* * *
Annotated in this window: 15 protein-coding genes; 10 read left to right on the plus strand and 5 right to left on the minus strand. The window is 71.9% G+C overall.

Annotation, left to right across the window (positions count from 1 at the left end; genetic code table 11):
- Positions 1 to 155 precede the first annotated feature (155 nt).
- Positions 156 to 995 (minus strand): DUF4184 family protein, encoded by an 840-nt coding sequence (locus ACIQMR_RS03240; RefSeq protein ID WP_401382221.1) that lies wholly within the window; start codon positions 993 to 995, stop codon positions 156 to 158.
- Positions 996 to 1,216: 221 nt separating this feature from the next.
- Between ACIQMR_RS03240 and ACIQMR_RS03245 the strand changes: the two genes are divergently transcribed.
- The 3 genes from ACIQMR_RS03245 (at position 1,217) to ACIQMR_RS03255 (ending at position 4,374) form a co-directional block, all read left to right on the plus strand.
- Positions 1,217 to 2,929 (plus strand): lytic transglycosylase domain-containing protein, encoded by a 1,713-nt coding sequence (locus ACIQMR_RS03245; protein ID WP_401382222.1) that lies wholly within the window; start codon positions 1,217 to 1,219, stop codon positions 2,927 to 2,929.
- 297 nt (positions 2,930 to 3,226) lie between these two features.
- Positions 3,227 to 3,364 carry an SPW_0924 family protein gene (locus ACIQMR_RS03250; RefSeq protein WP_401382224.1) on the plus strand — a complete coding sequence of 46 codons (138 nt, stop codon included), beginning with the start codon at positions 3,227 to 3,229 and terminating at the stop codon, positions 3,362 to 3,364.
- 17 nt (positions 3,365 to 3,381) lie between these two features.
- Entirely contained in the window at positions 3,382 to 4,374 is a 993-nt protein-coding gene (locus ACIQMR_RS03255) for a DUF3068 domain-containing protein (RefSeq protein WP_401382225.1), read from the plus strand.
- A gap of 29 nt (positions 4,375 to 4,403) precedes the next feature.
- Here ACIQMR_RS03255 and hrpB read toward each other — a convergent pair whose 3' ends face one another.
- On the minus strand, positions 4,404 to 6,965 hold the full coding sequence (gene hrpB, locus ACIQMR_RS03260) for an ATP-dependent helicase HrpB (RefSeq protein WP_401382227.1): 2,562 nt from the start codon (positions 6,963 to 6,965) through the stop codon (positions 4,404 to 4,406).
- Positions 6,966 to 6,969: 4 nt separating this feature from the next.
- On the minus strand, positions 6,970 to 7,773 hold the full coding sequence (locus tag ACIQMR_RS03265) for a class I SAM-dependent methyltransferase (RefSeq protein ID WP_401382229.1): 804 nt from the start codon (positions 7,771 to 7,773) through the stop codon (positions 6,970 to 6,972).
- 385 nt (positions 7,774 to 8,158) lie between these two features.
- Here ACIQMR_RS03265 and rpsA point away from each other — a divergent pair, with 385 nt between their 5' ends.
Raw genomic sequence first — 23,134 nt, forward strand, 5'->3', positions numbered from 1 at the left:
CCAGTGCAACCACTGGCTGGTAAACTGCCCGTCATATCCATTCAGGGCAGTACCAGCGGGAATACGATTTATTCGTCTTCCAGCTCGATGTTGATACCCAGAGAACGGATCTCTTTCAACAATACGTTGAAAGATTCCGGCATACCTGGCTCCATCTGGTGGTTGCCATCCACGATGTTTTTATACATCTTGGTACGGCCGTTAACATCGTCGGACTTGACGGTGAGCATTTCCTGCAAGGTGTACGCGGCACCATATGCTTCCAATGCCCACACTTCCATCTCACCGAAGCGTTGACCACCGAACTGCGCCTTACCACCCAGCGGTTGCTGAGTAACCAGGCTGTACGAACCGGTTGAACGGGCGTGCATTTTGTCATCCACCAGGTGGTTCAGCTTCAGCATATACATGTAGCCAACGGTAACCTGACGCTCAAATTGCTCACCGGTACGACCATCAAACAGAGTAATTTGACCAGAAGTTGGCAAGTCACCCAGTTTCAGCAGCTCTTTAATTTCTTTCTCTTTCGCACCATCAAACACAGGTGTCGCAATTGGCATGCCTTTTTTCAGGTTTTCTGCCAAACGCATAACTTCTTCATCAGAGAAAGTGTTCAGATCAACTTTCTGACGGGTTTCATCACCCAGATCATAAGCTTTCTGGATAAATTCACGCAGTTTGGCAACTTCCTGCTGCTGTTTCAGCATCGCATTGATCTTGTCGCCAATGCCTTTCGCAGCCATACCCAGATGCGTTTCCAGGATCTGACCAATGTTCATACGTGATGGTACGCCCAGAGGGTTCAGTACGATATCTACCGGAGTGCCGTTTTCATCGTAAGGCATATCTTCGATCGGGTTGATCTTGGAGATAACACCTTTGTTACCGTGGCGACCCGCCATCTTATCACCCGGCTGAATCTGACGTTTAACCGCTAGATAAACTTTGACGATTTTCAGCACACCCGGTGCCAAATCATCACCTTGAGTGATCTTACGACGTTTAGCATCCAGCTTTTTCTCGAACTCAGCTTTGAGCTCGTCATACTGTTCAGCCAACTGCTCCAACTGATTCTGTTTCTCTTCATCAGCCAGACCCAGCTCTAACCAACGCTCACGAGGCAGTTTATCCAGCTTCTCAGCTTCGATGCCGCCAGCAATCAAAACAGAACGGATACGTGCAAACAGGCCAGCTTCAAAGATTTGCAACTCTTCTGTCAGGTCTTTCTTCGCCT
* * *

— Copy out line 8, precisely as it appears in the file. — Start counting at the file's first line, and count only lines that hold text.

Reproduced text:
- Positions 1,217 to 2,929 (plus strand): lytic transglycosylase domain-containing protein, encoded by a 1,713-nt coding sequence (locus ACIQMR_RS03245; protein ID WP_401382222.1) that lies wholly within the window; start codon positions 1,217 to 1,219, stop codon positions 2,927 to 2,929.